A Fire in the North: Annals of Lindormyn 2 by David Bilsborough
(Tor 05 September 2008 / £7.99) - Much hyped but falling well short, David Bilsborough's The Wanderer's Tale was one of last year's major genre disappointments, I'm afraid. Now Tor UK release the mass market paperback edition of A Fire in the North, book two in the sequence.
"This second volume picks up the ongoing story in a tunnel leading out of enchanted mountain realm of Eotunlandt. Fighting their way through subterranean dangers, Nibulus and his diminished retinue of 'questers' finally reach the open again, only to discover that their rivals the Thieves have mysteriously disappeared"
Fallowblade (Crowthistle Chronicles) by Cecilia Dart-Thornton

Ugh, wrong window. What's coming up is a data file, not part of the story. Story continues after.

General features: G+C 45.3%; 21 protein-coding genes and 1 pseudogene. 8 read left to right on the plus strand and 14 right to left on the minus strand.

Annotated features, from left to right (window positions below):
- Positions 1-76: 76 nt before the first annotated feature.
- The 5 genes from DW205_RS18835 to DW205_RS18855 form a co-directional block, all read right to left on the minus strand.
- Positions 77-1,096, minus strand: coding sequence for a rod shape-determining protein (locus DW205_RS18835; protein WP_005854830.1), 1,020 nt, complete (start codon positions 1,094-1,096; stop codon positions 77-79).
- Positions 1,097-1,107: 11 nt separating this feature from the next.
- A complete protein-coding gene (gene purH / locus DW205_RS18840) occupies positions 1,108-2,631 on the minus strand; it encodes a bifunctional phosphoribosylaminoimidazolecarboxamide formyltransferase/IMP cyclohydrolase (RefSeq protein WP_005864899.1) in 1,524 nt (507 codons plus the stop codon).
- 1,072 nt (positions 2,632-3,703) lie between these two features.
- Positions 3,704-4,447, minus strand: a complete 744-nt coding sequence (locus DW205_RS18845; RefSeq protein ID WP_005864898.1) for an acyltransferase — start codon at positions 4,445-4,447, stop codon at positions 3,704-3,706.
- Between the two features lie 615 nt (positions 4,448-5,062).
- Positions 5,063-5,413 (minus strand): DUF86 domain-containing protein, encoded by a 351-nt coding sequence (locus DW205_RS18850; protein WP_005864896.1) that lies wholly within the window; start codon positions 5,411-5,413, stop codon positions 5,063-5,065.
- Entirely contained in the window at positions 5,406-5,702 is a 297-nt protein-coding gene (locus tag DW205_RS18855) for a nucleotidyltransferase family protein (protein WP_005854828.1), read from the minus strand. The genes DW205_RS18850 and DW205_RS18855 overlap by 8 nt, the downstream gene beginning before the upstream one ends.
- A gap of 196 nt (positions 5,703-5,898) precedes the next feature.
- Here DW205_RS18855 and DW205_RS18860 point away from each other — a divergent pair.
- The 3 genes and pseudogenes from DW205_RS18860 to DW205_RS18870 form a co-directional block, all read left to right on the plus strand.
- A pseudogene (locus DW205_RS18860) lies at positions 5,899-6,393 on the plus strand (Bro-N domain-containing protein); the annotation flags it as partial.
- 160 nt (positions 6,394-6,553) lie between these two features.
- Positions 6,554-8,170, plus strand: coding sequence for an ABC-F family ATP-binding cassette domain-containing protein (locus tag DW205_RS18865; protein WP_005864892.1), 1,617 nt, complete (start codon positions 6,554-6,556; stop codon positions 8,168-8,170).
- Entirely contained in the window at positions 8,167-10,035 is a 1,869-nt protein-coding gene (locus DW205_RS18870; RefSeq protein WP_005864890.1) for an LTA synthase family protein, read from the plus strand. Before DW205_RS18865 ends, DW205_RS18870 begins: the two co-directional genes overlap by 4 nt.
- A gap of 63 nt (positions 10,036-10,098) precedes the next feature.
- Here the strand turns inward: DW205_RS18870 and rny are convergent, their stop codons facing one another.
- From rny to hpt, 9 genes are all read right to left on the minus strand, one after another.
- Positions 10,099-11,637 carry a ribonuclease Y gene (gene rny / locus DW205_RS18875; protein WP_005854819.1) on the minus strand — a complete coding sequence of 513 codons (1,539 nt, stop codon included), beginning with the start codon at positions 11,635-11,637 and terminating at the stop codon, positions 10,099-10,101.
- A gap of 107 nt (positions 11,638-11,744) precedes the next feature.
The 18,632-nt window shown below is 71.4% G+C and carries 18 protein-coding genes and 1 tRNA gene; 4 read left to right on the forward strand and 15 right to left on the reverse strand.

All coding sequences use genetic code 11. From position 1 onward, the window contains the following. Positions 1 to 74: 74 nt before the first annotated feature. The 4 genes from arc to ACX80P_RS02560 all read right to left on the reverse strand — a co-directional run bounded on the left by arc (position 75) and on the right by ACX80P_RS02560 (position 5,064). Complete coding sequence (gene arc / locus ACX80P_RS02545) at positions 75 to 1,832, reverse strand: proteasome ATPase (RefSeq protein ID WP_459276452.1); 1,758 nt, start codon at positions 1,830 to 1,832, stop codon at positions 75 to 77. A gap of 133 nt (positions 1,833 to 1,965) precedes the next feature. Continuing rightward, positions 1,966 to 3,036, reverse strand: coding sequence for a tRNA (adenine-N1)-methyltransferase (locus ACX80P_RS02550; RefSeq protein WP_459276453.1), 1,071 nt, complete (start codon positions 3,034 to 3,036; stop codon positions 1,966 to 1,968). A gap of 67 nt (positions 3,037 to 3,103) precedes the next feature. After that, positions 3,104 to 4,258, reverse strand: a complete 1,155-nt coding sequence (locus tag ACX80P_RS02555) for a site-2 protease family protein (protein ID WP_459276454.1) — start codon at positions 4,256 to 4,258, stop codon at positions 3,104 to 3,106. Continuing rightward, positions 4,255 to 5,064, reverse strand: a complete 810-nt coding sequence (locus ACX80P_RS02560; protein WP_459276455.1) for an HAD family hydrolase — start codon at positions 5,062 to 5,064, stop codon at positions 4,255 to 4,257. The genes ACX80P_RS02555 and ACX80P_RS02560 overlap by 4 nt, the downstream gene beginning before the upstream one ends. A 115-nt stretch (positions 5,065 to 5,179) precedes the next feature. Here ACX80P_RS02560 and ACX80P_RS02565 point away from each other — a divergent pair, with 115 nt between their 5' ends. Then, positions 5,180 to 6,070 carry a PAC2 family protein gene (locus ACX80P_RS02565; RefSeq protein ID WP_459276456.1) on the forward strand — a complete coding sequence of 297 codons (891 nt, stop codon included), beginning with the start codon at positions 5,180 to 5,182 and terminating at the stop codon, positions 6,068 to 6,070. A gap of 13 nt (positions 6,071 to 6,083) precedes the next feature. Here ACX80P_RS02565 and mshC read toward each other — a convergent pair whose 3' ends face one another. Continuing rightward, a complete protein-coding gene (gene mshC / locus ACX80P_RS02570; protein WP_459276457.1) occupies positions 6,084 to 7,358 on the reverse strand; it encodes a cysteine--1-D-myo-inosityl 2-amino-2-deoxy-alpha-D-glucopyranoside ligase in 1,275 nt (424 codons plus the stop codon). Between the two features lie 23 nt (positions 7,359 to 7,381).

(Tor 19 September 2008 / £7.99) - The climactic final part of Cecilia Dart-Thornton's Crowthistle Chronicles. Fallowblade is published in mass market paperback by Tor UK.
"Weapons glitter, men's voices are raised in battle-song and bright banners crack and flap in a sharp breeze; armies of steel and bronze are marching to war as the ruthless king of the southern realm executes his plan to seize dominion over the Four Kingdoms. With Tir's most powerful protectors slain by treachery and the defenders scattered, it appears nothing can stand in the tyrant's way. Asr thiel, summoner of storms, called 'Weatherwitch' by her wayward, eldritch companion, aids the defenders as best she can, but the invading armies are pushing further north and it seems that all is lost ...Until a new peril unexpectedly looms; a far more dangerous and deadly menace that threatens not merely the balance of power, but the entire human race ...'Dart-Thornton conjures up her world of Tir in the luminous yet hard-edged manner of Jack Vance and Mary Gentle." -- Washington Post